“I wouldn’t drive on an interstate if I didn’t have a personal umbrella insurance policy.” That statement came during a speech from the CEO of an insurance company; one which, coincidentally, also sold personal umbrella policies bundled with their home and auto insurance. Though his opinion may have been biased, personal umbrella policies are still the least expensive policies available considering the coverage they provide. They are a great buy.
Home and auto insurance policies may not have high enough limits for certain claims. That is why personal umbrella insurance exists. Consider a few real-life examples of where a personal umbrella insurance policy would have been a benefit:
The Clumsy Plumber
A client had a plumber and trim carpenter working on their house at the same time. The plumber was walking down the stairs after finishing a job and grabbed the handrail that the carpenter was working on. The handrail wasn’t secured yet, gave way, and the plumber fell, severely injuring himself. He sued the homeowner for injuries and lost pay due to extensive time off work.
A kind neighbor picked up the mail for a vacationing neighbor, leaving it inside the vacationing neighbor’s home. Unfamiliar with their sticky front door, she failed to pull it all the way shut when leaving. It was wintertime and the wind blew the door open and exposed the interior to freezing weather. The next day all pipes were frozen, burst, and water flooded all levels. The vacationing neighbor’s insurance company (not the vacationing neighbor) sued to recover damages.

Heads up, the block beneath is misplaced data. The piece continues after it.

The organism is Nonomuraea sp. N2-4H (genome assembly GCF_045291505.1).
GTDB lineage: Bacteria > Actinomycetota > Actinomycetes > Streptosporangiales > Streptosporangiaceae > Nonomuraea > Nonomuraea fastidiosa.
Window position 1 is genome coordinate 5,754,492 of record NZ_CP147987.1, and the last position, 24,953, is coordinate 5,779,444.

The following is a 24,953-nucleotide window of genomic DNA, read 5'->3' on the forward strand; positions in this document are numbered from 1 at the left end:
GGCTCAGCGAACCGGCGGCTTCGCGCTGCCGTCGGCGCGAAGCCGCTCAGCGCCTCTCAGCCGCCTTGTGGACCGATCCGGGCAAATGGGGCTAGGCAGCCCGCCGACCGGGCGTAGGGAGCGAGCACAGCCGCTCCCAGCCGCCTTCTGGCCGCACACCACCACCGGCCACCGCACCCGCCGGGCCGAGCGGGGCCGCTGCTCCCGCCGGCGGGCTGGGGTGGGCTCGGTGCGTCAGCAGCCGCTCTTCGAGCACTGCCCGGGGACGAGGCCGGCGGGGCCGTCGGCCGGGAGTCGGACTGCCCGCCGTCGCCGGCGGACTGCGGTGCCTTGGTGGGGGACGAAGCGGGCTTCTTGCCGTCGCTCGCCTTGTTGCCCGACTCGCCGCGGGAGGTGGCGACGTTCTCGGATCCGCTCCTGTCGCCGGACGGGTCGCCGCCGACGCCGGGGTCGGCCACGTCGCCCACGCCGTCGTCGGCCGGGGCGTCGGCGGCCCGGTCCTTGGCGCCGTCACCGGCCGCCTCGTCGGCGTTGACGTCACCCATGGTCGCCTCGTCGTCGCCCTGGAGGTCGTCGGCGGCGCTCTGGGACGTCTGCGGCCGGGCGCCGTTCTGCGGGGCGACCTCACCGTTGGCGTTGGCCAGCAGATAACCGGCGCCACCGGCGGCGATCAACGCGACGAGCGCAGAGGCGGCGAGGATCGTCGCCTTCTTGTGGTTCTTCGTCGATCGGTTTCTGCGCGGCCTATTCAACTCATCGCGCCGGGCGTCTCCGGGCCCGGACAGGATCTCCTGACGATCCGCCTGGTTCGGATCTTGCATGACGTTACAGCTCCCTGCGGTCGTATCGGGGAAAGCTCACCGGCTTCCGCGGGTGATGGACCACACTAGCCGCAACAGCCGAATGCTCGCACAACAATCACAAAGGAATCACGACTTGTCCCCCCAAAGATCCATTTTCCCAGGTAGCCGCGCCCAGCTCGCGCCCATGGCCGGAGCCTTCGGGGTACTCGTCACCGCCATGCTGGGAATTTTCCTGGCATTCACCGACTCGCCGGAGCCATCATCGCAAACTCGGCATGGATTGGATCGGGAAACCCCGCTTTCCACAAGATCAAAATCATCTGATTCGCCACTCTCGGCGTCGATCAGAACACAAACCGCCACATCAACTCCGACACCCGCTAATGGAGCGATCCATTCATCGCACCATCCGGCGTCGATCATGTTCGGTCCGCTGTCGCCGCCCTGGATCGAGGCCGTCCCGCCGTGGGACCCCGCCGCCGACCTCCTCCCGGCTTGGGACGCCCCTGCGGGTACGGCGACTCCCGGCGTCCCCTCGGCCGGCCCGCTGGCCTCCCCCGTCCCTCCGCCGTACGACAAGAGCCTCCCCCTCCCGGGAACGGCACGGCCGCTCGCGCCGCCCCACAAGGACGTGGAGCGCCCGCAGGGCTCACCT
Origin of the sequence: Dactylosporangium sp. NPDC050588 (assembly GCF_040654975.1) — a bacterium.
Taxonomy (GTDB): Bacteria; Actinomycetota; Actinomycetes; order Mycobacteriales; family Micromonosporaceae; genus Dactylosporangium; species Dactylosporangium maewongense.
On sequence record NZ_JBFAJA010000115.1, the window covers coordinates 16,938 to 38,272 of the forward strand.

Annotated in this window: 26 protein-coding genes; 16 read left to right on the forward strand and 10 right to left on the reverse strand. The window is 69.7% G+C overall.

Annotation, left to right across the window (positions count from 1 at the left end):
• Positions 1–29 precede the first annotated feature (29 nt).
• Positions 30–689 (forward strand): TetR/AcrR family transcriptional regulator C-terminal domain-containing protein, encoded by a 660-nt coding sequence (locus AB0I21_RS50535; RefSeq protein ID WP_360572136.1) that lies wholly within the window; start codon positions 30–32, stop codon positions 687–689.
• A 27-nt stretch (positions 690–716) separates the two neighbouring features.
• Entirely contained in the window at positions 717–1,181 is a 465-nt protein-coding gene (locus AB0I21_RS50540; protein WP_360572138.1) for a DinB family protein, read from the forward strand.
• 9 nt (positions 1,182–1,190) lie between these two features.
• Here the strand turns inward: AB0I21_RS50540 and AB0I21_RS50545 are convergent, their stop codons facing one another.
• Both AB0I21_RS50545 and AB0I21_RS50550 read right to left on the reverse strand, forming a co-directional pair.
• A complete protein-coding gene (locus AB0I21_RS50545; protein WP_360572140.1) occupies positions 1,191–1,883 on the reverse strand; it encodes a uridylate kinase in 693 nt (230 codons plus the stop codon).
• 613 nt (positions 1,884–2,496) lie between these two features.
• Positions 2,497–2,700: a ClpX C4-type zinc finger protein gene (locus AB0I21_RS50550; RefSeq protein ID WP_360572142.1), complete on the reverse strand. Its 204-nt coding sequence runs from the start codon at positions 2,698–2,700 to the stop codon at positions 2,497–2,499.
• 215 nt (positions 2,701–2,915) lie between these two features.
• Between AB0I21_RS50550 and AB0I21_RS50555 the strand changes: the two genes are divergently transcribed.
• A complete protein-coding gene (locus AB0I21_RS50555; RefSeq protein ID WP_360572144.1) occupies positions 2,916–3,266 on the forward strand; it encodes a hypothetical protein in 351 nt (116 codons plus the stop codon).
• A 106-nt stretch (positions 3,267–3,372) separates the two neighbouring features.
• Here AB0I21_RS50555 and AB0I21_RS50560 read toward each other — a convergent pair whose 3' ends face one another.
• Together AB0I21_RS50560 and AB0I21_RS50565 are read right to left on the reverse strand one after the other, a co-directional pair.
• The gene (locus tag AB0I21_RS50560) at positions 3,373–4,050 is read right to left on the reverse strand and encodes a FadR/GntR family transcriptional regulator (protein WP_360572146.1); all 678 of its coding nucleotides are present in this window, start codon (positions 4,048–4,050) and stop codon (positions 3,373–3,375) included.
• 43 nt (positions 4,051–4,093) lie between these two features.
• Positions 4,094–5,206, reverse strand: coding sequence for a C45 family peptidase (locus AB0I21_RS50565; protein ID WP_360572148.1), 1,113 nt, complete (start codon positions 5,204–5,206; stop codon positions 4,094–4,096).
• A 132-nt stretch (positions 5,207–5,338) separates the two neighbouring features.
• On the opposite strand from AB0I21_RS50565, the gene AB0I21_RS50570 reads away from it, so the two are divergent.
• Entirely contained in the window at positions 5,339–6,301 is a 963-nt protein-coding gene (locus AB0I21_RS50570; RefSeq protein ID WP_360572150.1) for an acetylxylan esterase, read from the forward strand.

Jumping Good Time
A trampoline…need I say more? Without pointing blame, the facts are that, as fun as they may be, people, many times young children, can be seriously injured while using a trampoline. As a result, homeowners are sometimes sued. Personal injury cases such as these can exceed the homeowner’s personal liability insurance limits.
As the CEO’s opening statement suggests, any car accident has the potential to surpass the limits of an auto insurance policy. Vehicles are easy to be fixed, but people aren’t. These accidents can be costly, and multi-vehicle crashes are not uncommon. An insurance company is only liable for the maximum policy limit, after which the client is responsible for any remaining settlement.
A personal umbrella insurance policy is an extra layer of protection above certain insurance policies such as your home, auto, motorcycle, RV, and/or personal watercraft. Those individual policies are named on the personal umbrella insurance policy, indicating it increases coverage limits by paying when those underlying policies are exhausted. For example, if a client has a $500,000 limit on their personal auto policy and a $1,000,000 limit on their personal umbrella insurance policy, their total liability for auto-related claims would be $1,500,000.
Umbrella Versus Excess Liability